Researchers want environmental damage to be included when calculating the production costs of our food. But, as became apparent at a conference on efficiency in agriculture, how to do this remains a matter of much discussion.
The ‘Scientific council for integral sustainable agriculture’ was established in 2010. Although not literally stated in so many words, this council of academics is critical of the ‘limited vision of Wageningen’ with regard to intensive land use and is trying to include an alternative in policy debates.
However, during the council’s conference on 9 June, there was little evidence of that limited vision. To the satisfaction of many of the participants, WUR’s contribution to the question of how we should deal with efficiency in agriculture covered a broad spectrum. Many of the participants agreed that efficiency is more than trying to make as many products as possible with as few means as possible.
According to Imke de Boer, WUR professor in animal production systems, there are two ways of looking at efficiency in livestock farming. First, the narrative of cost reduction by making production as efficient as possible. ‘The focus here is on how much land and raw materials you need per unit of animal product. With this paradigm, fast-growing chickens are the most efficient and extensive dairy farming, with large tracts of land, is a poorer choice. But other people focus on a consumption narrative and conclude that, with regard to the environment, eating meat should be avoided.’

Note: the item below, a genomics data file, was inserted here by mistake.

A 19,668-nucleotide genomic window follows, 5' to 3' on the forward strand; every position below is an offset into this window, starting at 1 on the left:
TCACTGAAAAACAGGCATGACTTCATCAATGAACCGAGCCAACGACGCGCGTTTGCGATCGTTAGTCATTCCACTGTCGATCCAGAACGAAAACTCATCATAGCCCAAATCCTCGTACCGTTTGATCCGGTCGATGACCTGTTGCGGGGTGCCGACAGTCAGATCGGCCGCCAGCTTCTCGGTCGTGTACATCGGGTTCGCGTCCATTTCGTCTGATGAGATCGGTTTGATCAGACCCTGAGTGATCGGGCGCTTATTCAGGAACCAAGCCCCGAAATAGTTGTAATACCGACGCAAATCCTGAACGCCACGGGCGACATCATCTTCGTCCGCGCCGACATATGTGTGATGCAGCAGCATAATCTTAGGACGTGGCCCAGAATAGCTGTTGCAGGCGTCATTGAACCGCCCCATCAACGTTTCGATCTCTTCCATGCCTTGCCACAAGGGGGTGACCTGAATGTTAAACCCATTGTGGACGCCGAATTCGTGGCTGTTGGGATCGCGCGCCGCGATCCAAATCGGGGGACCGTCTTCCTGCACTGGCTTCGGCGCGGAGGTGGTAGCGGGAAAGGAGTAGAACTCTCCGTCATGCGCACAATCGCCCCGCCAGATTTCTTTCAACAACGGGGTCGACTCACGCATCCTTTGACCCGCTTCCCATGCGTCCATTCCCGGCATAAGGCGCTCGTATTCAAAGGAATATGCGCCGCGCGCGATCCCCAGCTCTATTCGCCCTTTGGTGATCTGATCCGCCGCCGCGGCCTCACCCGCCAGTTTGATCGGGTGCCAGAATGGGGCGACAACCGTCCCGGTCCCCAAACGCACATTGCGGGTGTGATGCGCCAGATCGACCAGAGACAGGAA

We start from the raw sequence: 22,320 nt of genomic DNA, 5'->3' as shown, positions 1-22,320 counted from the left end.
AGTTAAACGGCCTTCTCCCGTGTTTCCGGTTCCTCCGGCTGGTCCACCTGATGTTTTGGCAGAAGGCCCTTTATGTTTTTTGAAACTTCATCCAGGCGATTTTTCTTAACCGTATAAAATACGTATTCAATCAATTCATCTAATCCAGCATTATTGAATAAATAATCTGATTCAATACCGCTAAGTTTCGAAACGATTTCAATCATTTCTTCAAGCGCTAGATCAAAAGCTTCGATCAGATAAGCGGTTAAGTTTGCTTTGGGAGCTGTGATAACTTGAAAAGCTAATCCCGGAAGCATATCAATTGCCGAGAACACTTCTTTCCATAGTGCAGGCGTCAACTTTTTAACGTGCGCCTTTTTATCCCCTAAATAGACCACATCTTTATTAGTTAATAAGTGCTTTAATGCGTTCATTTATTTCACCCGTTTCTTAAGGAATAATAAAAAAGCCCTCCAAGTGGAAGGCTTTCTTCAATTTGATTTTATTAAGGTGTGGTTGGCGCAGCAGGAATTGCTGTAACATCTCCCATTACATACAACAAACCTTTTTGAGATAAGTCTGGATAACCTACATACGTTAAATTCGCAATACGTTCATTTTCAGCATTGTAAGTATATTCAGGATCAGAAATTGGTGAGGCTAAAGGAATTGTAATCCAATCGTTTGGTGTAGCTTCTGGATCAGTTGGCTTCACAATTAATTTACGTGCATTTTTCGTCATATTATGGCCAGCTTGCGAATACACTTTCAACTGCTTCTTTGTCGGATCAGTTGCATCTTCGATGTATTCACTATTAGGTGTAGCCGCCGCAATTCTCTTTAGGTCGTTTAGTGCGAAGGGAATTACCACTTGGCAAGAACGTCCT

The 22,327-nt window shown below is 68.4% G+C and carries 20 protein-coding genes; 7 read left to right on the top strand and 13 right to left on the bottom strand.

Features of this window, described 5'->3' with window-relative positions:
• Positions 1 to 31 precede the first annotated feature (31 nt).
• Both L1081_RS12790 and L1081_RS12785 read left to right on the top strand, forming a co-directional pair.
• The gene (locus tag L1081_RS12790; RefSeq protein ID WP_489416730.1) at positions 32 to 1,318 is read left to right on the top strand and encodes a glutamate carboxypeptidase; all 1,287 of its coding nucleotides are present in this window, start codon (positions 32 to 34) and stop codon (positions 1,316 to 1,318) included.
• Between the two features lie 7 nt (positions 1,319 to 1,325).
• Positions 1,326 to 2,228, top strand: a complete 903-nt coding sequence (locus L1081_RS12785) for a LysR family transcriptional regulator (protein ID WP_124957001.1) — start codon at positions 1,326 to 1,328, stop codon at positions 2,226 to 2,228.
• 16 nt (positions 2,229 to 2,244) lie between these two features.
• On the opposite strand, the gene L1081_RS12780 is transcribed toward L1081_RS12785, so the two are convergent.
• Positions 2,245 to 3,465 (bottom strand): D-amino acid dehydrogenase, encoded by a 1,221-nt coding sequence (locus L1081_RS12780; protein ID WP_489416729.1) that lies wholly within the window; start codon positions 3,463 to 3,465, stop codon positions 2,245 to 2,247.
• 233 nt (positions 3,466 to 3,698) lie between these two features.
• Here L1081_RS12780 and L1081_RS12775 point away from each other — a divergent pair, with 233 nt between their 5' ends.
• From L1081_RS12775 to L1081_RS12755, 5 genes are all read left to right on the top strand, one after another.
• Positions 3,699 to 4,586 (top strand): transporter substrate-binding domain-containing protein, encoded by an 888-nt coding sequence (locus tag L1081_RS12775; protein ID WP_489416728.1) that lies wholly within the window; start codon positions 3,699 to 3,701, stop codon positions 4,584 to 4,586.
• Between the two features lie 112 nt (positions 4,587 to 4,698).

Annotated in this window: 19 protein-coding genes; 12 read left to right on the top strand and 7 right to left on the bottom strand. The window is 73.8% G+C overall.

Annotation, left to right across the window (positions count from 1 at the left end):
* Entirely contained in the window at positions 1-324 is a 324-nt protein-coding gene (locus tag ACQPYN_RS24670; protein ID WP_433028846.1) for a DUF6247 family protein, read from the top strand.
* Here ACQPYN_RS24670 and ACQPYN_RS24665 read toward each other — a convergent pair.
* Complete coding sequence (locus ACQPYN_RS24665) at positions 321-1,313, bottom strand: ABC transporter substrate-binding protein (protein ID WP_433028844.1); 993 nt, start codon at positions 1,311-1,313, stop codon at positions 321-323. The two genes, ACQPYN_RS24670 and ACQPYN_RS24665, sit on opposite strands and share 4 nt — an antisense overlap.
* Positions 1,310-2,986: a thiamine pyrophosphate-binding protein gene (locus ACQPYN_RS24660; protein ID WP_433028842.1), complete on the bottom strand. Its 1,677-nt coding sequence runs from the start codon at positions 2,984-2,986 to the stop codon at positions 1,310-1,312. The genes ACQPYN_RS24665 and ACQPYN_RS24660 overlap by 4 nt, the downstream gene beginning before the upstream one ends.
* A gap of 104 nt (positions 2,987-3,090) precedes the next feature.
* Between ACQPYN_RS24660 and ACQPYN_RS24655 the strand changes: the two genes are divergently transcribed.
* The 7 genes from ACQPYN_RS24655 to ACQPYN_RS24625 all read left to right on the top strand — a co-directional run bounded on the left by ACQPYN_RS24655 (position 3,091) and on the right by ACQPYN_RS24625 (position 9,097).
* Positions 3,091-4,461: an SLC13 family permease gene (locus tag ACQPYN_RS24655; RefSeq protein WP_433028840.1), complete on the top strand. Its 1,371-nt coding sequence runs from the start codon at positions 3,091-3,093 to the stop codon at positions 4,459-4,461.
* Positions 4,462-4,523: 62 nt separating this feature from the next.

De Boer wants to present a third perspective: the circular narrative. ‘Many products are produced in bundles: the production of milk also involves the production of meat, and the production of beet sugar means that beet pulp is also produced. Although not suitable for human consumption, this pulp can be fed to pigs, for example. If you look at environmental damage from that perspective, you reach very different figures. Then you see that eating less meat from animals who primarily use waste flows or grass in marginal areas is better.’ Her presentation was warmly supported.
Economist Krijn Poppe of Wageningen Economic Research later argued that businesses should take the price of environmental damage and other social costs into consideration. This should eventually lead to the ‘true’ price. Information about the environmental damage caused by various systems is widely available, models show that we can calculate that damage fairly accurately and we can exchange this information with technology between businesses,’ Poppe stated.
While many other participants support the idea of this ‘true price’, there are also objections. For example, De Boer’s ‘circular narrative’ is not included in Poppe’s models. And, added Hans van Grinsven, a researcher at the Planning Office for the Environment, ‘it remains a question of comparing apples and oranges. For example, what do you do with the risks of global resistance to antibiotics? The chance is small, but if things go wrong and millions of people become ill, this leads to gigantic social costs. What’s the price card of that risk? True prices can’t always be calculated and, before you know it, scientists are dealing with political considerations.’
But Poppe isn’t afraid of this. ‘In the end, everything is about politics when discussing what kind of future society we want, so we shouldn’t let ourselves be intimidated by that.’ He was satisfied with the conference. ‘We should actually soon hold this debate ourselves at WUR.’